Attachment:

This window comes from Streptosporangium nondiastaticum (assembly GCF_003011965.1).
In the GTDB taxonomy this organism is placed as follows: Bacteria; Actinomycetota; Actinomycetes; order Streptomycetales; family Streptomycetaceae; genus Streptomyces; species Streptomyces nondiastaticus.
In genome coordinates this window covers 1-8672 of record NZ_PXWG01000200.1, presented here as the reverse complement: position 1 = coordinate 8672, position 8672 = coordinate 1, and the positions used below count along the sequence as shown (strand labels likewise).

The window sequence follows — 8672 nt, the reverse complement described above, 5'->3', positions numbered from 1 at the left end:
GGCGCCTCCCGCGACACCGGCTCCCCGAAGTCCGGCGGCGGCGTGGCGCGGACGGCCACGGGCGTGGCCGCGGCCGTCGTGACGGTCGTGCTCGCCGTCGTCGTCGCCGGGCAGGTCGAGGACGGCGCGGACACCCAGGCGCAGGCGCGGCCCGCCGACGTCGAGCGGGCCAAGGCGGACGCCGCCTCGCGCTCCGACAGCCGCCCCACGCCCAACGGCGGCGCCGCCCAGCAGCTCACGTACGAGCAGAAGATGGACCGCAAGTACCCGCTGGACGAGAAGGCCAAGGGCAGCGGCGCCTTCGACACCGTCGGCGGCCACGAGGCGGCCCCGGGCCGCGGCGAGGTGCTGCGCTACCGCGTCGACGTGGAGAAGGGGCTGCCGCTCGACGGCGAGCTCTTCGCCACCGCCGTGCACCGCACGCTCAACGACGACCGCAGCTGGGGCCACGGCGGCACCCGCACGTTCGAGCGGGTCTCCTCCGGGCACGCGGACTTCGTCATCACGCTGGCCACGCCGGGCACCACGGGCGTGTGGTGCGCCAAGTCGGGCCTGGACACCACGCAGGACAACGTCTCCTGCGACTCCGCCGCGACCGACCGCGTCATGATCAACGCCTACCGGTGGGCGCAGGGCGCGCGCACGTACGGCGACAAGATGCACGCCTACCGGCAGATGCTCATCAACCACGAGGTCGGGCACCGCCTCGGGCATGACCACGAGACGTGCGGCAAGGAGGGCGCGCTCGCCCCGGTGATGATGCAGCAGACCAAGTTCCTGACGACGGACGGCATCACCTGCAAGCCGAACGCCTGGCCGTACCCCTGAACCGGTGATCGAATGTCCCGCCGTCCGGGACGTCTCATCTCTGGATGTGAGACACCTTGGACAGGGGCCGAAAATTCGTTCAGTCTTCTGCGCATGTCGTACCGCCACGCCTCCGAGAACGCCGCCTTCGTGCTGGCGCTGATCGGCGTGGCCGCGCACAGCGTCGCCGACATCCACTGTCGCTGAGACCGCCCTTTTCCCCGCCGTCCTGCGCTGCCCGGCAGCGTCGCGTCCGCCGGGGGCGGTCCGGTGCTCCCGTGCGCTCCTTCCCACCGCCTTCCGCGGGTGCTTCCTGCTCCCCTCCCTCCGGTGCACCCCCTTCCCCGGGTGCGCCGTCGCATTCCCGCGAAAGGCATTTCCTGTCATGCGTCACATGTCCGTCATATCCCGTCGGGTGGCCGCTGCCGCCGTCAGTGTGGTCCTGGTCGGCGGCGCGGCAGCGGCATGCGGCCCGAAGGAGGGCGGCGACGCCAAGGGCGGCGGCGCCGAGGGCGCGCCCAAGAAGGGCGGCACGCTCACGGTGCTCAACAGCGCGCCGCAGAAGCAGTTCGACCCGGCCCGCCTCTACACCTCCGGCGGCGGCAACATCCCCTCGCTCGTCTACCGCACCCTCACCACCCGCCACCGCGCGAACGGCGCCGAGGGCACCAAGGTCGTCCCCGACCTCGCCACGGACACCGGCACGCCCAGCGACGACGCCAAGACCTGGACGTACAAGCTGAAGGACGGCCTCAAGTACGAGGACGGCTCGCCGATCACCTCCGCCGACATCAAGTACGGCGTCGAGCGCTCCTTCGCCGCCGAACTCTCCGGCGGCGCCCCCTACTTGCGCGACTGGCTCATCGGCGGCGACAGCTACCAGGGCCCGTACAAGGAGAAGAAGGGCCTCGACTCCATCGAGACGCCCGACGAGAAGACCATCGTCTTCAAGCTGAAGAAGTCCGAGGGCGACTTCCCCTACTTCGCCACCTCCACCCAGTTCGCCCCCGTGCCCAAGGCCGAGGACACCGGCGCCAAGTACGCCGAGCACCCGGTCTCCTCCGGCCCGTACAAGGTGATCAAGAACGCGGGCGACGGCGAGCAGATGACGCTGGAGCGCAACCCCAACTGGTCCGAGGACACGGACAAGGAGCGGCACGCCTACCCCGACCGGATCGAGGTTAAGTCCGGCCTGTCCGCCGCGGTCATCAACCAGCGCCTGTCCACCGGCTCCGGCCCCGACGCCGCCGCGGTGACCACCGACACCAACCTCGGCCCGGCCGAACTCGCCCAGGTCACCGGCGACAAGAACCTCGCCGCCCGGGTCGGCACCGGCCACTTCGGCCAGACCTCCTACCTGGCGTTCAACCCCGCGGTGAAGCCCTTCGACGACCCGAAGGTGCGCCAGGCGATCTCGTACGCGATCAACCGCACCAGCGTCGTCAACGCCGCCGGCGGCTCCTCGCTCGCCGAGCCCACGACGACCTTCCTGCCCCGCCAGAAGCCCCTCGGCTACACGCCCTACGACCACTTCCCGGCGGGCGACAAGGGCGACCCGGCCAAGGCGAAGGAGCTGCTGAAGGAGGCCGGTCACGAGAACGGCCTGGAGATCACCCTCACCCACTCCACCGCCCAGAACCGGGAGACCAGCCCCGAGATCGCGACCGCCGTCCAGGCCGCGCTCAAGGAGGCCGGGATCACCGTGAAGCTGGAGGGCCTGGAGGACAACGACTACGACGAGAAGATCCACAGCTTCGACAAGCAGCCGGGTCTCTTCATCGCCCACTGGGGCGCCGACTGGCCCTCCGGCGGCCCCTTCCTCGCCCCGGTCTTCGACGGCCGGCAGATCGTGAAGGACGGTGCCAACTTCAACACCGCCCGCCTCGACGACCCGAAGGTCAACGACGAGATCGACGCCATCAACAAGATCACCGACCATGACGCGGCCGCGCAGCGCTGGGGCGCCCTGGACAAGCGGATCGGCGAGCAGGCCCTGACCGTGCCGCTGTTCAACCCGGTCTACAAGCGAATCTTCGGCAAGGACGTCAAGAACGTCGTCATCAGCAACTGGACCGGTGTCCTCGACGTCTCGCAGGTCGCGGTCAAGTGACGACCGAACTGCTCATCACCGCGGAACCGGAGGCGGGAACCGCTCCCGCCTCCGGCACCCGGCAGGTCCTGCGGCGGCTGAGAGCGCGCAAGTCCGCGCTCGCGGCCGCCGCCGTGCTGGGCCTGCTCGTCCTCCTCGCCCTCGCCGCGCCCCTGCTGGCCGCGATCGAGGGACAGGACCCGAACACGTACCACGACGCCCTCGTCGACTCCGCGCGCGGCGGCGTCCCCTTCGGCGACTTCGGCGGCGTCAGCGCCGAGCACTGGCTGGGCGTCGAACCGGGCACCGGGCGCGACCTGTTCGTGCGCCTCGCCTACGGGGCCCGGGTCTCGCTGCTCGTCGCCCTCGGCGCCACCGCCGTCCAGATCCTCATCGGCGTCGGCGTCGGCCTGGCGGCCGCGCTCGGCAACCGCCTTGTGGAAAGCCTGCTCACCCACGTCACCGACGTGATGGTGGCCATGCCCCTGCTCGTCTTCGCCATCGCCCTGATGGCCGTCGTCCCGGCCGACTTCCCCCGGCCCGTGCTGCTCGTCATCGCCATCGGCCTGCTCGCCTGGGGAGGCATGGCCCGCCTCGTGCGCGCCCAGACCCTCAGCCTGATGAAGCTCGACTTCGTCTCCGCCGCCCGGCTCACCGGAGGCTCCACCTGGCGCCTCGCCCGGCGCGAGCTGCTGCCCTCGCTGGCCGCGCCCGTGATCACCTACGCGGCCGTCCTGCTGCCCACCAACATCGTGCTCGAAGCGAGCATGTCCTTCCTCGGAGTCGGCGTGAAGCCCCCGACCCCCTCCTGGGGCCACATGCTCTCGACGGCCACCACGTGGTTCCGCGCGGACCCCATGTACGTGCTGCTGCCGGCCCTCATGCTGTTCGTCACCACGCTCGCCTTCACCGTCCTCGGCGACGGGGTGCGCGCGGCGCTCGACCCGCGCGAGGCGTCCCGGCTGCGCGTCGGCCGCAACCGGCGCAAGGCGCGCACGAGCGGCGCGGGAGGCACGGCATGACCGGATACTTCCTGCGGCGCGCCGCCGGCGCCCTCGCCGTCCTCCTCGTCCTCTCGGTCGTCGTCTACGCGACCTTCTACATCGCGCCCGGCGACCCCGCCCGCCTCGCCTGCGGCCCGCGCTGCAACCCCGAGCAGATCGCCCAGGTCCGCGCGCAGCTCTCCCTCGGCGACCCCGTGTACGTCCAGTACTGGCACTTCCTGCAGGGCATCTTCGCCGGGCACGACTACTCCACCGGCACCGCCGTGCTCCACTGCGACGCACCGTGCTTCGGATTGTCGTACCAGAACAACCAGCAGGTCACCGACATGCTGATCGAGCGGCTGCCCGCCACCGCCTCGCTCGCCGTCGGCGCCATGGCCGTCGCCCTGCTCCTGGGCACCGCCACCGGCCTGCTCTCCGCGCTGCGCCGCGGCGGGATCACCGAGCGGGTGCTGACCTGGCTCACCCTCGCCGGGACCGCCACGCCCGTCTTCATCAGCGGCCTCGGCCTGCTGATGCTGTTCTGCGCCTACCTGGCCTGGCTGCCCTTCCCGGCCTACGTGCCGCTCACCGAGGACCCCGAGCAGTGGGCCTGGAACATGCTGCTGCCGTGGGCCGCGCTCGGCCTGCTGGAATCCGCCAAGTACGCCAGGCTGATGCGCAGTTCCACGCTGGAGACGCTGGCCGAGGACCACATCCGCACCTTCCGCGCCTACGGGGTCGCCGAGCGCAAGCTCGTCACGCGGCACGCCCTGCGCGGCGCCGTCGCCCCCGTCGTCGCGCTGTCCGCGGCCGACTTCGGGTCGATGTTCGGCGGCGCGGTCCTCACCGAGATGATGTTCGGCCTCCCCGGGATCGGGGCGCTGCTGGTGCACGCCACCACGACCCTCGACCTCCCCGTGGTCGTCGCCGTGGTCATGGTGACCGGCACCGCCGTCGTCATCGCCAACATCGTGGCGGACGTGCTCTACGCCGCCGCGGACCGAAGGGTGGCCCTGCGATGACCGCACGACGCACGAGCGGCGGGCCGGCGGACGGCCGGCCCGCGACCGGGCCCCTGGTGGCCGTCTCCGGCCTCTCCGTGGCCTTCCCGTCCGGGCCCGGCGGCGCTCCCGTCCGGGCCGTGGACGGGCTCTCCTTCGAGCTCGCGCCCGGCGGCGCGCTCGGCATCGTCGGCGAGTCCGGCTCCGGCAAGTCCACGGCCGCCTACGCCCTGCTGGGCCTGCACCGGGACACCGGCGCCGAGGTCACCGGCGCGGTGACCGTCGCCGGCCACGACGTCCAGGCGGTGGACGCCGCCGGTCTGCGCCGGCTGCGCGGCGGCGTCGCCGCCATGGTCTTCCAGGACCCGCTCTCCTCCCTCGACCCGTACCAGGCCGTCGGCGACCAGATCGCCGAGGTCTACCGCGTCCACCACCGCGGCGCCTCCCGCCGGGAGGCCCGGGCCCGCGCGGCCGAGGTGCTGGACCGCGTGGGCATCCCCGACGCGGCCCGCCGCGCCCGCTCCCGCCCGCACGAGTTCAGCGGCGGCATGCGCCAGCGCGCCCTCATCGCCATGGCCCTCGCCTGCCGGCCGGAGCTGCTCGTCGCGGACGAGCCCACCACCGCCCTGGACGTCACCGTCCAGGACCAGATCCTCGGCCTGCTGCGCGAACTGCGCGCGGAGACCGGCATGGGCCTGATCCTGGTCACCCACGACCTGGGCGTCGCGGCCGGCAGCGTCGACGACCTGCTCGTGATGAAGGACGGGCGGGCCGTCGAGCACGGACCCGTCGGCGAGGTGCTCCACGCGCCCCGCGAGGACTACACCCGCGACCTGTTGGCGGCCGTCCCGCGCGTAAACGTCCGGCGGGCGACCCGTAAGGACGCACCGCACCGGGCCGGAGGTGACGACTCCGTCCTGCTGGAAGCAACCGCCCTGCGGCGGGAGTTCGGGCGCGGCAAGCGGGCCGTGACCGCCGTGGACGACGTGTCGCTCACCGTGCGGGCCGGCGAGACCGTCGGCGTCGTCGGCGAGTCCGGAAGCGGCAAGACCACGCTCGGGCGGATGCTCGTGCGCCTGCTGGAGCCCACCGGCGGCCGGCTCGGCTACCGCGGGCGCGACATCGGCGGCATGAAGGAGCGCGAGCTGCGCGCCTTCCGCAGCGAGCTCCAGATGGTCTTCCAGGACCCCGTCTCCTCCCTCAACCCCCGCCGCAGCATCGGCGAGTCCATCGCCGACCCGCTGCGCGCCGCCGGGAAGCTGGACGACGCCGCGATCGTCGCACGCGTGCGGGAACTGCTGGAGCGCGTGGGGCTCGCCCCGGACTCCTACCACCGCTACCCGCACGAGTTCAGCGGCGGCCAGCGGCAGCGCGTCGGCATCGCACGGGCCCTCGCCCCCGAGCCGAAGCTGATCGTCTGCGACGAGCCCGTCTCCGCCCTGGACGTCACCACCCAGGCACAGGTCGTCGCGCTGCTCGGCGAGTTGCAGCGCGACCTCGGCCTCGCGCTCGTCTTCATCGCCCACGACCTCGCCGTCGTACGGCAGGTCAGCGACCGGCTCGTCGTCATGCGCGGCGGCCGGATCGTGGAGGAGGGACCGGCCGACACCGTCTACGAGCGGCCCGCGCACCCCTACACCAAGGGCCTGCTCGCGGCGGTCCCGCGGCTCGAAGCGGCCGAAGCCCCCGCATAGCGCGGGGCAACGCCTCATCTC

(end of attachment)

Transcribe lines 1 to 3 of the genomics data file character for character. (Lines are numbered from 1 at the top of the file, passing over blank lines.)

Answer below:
This window comes from Streptosporangium nondiastaticum (assembly GCF_003011965.1).
In the GTDB taxonomy this organism is placed as follows: Bacteria; Actinomycetota; Actinomycetes; order Streptomycetales; family Streptomycetaceae; genus Streptomyces; species Streptomyces nondiastaticus.
In genome coordinates this window covers 1-8672 of record NZ_PXWG01000200.1, presented here as the reverse complement: position 1 = coordinate 8672, position 8672 = coordinate 1, and the positions used below count along the sequence as shown (strand labels likewise).